Hobbies - RC Aircraft - New Member Hobbies - Automotive Performance - New Member Hobbies - DIY Welding - New Member

Join Date: Jul 2007
Location: Fort Lauderdale Florida
Posts: 5716
Good Answers: 123
#20
In reply to #19

Re: Touch up with an Airbrush Paint?

07/05/2015 2:05 AM

Absolutely right on the oil catcher. But, if he already has a compressor, I don't think it would be necessary to buy a new compressor for the once a year airbrush use.

In your opinion, are the airbrushes more or less sensitive to oil contamination than HVLP automotive paint guns? The compressor capacity needed for car painting would be expensive in airless design. All of the paint body and repair shops I have ever seen had oil lubed compressors. How do they get by?

__________________
Bob
Register to Reply
Guru
Hobbies - DIY Welding - New Member Hobbies - Target Shooting - New Member Engineering Fields - Civil Engineering - New Member United States - Member - New Member

Join Date: May 2009
Location: Red Hook, New York (Mid-Hudson River Valley)
Posts: 4368
Good Answers: 175
#21
In reply to #20

Re: Touch up with an Airbrush Paint?

07/05/2015 8:06 AM

Bob, it's been my experience that the rubber O-rings are very susceptible to oil. I learned the hard way back in the early 2000's by lubricating the airbrush innards with 3-in-1 Oil after cleaning in it out following a painting session, before storing the airbrush. I honestly though that by doing so that the lube job would help the guts operate better after storage. WHAT WAS I THINKING? WRONG!!!!

Nobody had told me beforehand that you can't do that. During the next painting session a few months later, I discovered that the paint was spitting and splattering, all due to deterioration of the rubber o-rings. Lots of blow-by. Additionally, during the painting session I was not able to fully purge the lubricating oil itself, which destroyed/contaminated the work. I had to remove the newly applied paint and start again with another airbrush. Following that, I asked other experienced modelers in our club (and at online modeling forums) what could be the problems I was encountering. When I mentioned how I cleaned and lubed the airbrush guts they all immediately jumped all over my sorry ass over the oiling thing. I had to order new rubber o-rings and install them. While they were not expensive, it was a major hassle and undertaking replacing the worn o-rings, which the thin needle glides back and forth within. I don't ever want to have do that again!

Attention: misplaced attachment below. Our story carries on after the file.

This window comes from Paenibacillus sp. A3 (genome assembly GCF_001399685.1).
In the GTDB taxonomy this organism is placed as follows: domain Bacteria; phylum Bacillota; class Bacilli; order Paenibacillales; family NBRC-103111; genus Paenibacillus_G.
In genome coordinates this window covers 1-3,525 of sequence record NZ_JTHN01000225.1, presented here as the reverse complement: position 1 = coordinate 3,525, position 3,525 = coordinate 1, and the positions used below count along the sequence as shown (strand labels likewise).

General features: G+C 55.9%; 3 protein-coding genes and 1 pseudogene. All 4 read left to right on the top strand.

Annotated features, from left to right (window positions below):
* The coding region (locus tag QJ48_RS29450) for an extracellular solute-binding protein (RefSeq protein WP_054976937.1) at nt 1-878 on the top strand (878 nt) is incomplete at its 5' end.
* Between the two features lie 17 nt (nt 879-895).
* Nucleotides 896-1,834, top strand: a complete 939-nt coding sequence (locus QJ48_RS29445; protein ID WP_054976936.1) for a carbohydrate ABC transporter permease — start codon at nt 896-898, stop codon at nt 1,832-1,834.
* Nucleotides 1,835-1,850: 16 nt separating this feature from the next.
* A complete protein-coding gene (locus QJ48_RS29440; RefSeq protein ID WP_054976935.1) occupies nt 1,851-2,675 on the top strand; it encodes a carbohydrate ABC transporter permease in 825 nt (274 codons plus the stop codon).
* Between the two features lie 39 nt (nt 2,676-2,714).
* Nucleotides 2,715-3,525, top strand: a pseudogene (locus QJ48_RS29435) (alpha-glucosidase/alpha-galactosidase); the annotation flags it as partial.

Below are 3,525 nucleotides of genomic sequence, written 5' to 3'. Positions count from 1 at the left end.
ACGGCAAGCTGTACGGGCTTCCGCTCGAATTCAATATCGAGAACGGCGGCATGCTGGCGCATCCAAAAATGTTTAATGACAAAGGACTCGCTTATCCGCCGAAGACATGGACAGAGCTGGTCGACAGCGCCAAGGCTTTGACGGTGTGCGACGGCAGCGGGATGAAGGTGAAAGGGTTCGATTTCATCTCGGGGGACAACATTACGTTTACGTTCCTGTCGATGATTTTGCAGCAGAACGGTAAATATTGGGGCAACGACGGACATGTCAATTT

Word for the wise: NEVER introduce any sort of oil through a modeling airbrush!

__________________
"Veni, Vidi, Vici"; hendiatris attributed to Gaius Julius Caesar, 47 B.C.
Register to Reply
Guru

Join Date: Oct 2014
Location: Hemet, Land of milk and honey.
Posts: 1022
Good Answers: 20
#12

Re: Touch up with an Airbrush Paint?

07/04/2015 10:12 AM

I think trucks with a few scratches look macho.

Trucks that have shiny chrome and perfect paint jobs that have never seen off road use are wussie trucks.

Besides, having a few dents allows you to tell your buds how you were racing down pikes peak the other day when all of a sudden ,,,,,

Register to Reply
Guru

Join Date: Oct 2008
Posts: 39143
Good Answers: 1543
#15

Re: Touch up with an Airbrush Paint?

07/04/2015 1:14 PM

jenif,If you're really particular about keeping that truck looking like new, buy a cheap air brush and keep it in the truck, along with some touch-up paint.The cheap ones come with a spare tire Schrader valve adaptor so you cam power the air brush with your spare tire while your away from home.

Register to Reply
Commentator

Join Date: Dec 2012
Posts: 62
Good Answers: 2
#17

Re: Touch up with an Airbrush Paint?

07/04/2015 3:31 PM

Always buy a white truck because Appliance White in a spray can will always be close enough. Never wash your truck so the touch up won't show. Always change your oil often, and your truck's more often. To qualify as a truck it must be able to close the tailgate on a full sheet of plywood. Anything else is a fraction of a truck (6/8ths for example)

Register to Reply
Guru
Hobbies - RC Aircraft - New Member Hobbies - Automotive Performance - New Member Hobbies - DIY Welding - New Member

Join Date: Jul 2007
Location: Fort Lauderdale Florida
Posts: 5716
Good Answers: 123
#18
In reply to #17

Re: Touch up with an Airbrush Paint?

07/04/2015 5:43 PM

"Anything else is a fraction of a truck (6/8ths for example)"

Anything else is an SUV with a birth defect.

__________________
Bob
Register to Reply
Guru
Engineering Fields - Electrical Engineering - New Member Fans of Old Computers - Commodore 64 - New Member Popular Science - Evolution - New Member United States - Member - New Member

Join Date: Oct 2013
Location: Illinois, 7 county region (The 'blue dot' that drags the rest of the 'red state' around during presidential elections.)
Posts: 3377
Good Answers: 86
#23
In reply to #17

Re: Touch up with an Airbrush Paint?

07/06/2015 12:24 PM

What size 'full sheet?' 4x6? 4x8? 4x12? All of these are 'standard sizes' for plywood, and can be considered 'full sheet' (as in uncut).

I'm pretty sure I know which one you meant, but some others might be confused. Remember, details save lives.

__________________
( The opinions espressed in this post may not reflect the true opinions of the poster, and may not reflect commonly accepted versions of reality. ) (If you are wondering: yes, I DO hope to live to be as old as my jokes.)